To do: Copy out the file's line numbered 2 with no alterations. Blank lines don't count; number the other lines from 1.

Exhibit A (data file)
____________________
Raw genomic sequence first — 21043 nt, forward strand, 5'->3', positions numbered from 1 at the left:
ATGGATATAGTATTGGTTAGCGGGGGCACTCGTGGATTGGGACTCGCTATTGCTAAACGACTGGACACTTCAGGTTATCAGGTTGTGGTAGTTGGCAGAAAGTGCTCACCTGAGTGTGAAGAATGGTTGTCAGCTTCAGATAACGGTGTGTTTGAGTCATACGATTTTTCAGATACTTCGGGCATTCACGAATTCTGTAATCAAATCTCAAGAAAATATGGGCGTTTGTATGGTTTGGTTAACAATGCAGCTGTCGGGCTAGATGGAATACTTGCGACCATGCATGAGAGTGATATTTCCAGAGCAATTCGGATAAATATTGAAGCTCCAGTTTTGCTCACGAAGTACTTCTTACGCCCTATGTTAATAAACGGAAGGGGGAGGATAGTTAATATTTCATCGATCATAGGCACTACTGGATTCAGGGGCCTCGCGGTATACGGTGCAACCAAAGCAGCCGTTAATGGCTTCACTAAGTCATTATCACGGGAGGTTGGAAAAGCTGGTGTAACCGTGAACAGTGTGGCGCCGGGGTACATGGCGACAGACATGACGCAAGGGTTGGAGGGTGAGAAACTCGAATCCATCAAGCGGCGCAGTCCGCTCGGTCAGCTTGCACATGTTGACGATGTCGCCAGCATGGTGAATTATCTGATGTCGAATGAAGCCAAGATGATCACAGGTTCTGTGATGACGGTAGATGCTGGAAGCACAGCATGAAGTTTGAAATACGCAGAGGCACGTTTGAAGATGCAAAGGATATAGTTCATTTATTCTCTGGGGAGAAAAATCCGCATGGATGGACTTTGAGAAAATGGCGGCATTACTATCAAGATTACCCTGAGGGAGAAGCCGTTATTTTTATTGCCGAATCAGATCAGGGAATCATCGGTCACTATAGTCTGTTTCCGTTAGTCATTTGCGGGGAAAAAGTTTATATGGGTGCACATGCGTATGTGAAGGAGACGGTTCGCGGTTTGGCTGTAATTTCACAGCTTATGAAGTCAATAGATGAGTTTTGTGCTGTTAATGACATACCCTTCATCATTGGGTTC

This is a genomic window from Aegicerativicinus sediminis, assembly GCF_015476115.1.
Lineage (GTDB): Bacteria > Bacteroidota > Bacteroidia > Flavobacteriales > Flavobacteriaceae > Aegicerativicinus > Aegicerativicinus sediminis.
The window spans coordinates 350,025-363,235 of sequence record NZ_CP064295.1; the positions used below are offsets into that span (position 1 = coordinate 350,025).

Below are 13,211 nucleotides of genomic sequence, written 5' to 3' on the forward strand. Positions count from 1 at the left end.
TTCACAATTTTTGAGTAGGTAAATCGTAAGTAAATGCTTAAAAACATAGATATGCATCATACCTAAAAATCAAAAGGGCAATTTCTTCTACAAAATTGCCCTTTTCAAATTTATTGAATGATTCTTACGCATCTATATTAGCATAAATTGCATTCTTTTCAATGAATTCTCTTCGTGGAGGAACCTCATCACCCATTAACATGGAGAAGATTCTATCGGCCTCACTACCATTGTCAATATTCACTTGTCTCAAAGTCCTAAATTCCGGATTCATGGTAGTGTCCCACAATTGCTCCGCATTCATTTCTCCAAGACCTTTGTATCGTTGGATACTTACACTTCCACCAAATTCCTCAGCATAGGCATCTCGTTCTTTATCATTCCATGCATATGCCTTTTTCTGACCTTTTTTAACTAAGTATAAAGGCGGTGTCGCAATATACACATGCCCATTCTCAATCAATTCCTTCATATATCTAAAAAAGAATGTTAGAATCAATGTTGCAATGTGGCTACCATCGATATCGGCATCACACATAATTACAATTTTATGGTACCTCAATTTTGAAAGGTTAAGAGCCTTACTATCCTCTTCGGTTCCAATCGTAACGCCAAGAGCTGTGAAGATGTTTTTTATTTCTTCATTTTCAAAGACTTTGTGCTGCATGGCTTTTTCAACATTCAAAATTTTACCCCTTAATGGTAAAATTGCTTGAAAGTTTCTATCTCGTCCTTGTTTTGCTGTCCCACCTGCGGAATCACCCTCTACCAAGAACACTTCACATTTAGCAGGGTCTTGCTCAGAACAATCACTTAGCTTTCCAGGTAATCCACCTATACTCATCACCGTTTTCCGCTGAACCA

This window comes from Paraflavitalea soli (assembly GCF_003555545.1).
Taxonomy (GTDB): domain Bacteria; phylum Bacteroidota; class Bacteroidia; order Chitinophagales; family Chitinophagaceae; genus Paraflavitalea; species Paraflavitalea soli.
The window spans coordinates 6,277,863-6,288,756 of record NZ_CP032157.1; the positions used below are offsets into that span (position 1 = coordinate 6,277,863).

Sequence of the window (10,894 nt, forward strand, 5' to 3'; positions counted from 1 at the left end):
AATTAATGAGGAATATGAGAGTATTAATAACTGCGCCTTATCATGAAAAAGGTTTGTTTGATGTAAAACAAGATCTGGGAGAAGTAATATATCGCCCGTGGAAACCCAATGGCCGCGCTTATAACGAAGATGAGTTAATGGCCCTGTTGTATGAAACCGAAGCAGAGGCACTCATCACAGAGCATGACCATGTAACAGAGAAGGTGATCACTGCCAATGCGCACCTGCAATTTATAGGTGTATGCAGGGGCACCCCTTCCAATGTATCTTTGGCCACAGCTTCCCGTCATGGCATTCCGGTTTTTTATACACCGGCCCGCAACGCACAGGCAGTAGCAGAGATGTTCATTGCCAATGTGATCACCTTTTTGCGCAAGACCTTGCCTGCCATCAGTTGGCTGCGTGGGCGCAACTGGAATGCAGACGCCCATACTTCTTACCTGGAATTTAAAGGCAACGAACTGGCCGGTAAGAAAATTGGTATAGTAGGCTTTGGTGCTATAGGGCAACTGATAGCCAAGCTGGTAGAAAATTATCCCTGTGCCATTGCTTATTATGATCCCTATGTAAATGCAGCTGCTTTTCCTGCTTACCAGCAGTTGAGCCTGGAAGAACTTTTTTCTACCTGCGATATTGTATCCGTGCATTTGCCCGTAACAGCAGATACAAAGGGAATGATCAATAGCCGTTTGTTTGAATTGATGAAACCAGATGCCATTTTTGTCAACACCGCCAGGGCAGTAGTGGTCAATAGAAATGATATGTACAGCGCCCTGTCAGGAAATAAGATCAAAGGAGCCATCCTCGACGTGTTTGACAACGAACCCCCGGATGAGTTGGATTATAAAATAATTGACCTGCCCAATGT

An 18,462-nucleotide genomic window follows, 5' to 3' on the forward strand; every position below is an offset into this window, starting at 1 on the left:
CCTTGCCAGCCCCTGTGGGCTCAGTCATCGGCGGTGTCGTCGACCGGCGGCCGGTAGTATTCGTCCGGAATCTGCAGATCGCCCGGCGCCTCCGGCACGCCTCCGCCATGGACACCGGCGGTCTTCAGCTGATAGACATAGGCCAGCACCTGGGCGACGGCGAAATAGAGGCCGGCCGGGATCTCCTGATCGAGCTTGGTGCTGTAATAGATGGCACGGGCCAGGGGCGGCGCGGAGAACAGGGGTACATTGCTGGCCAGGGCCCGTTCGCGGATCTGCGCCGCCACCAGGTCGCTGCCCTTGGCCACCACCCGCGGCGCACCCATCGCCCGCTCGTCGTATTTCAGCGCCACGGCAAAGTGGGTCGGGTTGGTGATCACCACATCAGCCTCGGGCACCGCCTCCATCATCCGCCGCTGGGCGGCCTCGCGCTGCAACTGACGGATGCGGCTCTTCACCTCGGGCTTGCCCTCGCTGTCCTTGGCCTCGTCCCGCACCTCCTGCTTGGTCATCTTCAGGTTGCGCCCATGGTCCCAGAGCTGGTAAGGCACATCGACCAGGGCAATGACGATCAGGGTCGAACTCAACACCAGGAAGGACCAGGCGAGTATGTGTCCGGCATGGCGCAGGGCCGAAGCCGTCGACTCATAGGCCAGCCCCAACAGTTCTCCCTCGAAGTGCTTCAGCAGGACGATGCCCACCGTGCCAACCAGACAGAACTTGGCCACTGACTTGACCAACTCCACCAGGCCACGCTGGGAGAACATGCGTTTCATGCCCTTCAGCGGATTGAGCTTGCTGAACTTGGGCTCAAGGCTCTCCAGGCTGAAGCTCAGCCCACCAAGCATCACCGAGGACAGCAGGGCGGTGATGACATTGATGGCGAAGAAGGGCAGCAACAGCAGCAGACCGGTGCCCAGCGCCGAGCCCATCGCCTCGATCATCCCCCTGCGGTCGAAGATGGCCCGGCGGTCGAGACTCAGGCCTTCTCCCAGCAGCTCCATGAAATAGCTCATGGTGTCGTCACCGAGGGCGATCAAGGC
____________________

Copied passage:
ATGGATATAGTATTGGTTAGCGGGGGCACTCGTGGATTGGGACTCGCTATTGCTAAACGACTGGACACTTCAGGTTATCAGGTTGTGGTAGTTGGCAGAAAGTGCTCACCTGAGTGTGAAGAATGGTTGTCAGCTTCAGATAACGGTGTGTTTGAGTCATACGATTTTTCAGATACTTCGGGCATTCACGAATTCTGTAATCAAATCTCAAGAAAATATGGGCGTTTGTATGGTTTGGTTAACAATGCAGCTGTCGGGCTAGATGGAATACTTGCGACCATGCATGAGAGTGATATTTCCAGAGCAATTCGGATAAATATTGAAGCTCCAGTTTTGCTCACGAAGTACTTCTTACGCCCTATGTTAATAAACGGAAGGGGGAGGATAGTTAATATTTCATCGATCATAGGCACTACTGGATTCAGGGGCCTCGCGGTATACGGTGCAACCAAAGCAGCCGTTAATGGCTTCACTAAGTCATTATCACGGGAGGTTGGAAAAGCTGGTGTAACCGTGAACAGTGTGGCGCCGGGGTACATGGCGACAGACATGACGCAAGGGTTGGAGGGTGAGAAACTCGAATCCATCAAGCGGCGCAGTCCGCTCGGTCAGCTTGCACATGTTGACGATGTCGCCAGCATGGTGAATTATCTGATGTCGAATGAAGCCAAGATGATCACAGGTTCTGTGATGACGGTAGATGCTGGAAGCACAGCATGAAGTTTGAAATACGCAGAGGCACGTTTGAAGATGCAAAGGATATAGTTCATTTATTCTCTGGGGAGAAAAATCCGCATGGATGGACTTTGAGAAAATGGCGGCATTACTATCAAGATTACCCTGAGGGAGAAGCCGTTATTTTTATTGCCGAATCAGATCAGGGAATCATCGGTCACTATAGTCTGTTTCCGTTAGTCATTTGCGGGGAAAAAGTTTATATGGGTGCACATGCGTATGTGAAGGAGACGGTTCGCGGTTTGGCTGTAATTTCACAGCTTATGAAGTCAATAGATGAGTTTTGTGCTGTTAATGACATACCCTTCATCATTGGGTTC